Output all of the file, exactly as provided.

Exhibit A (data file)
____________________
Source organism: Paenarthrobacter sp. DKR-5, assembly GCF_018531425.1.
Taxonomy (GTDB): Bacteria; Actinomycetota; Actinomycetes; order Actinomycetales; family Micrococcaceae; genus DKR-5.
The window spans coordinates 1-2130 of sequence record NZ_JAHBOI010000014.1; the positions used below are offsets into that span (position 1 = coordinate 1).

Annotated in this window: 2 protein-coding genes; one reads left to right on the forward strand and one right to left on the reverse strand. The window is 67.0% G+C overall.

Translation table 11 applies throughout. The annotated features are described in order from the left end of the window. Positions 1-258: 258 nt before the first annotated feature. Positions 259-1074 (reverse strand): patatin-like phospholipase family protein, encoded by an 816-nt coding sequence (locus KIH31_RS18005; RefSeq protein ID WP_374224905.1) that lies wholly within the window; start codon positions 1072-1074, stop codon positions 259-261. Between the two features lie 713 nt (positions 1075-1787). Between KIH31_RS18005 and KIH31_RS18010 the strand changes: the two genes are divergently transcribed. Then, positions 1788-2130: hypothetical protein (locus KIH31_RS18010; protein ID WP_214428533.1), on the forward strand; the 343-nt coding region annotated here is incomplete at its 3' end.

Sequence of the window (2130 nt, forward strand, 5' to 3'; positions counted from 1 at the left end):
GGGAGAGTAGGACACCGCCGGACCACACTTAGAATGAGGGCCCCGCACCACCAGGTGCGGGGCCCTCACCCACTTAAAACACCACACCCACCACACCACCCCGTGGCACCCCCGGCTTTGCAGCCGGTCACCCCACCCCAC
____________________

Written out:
Source organism: Paenarthrobacter sp. DKR-5, assembly GCF_018531425.1.
Taxonomy (GTDB): Bacteria; Actinomycetota; Actinomycetes; order Actinomycetales; family Micrococcaceae; genus DKR-5.
The window spans coordinates 1-2130 of sequence record NZ_JAHBOI010000014.1; the positions used below are offsets into that span (position 1 = coordinate 1).

Annotated in this window: 2 protein-coding genes; one reads left to right on the forward strand and one right to left on the reverse strand. The window is 67.0% G+C overall.

Translation table 11 applies throughout. The annotated features are described in order from the left end of the window. Positions 1-258: 258 nt before the first annotated feature. Positions 259-1074 (reverse strand): patatin-like phospholipase family protein, encoded by an 816-nt coding sequence (locus KIH31_RS18005; RefSeq protein ID WP_374224905.1) that lies wholly within the window; start codon positions 1072-1074, stop codon positions 259-261. Between the two features lie 713 nt (positions 1075-1787). Between KIH31_RS18005 and KIH31_RS18010 the strand changes: the two genes are divergently transcribed. Then, positions 1788-2130: hypothetical protein (locus KIH31_RS18010; protein ID WP_214428533.1), on the forward strand; the 343-nt coding region annotated here is incomplete at its 3' end.

Sequence of the window (2130 nt, forward strand, 5' to 3'; positions counted from 1 at the left end):
GGGAGAGTAGGACACCGCCGGACCACACTTAGAATGAGGGCCCCGCACCACCAGGTGCGGGGCCCTCACCCACTTAAAACACCACACCCACCACACCACCCCGTGGCACCCCCGGCTTTGCAGCCGGTCACCCCACCCCAC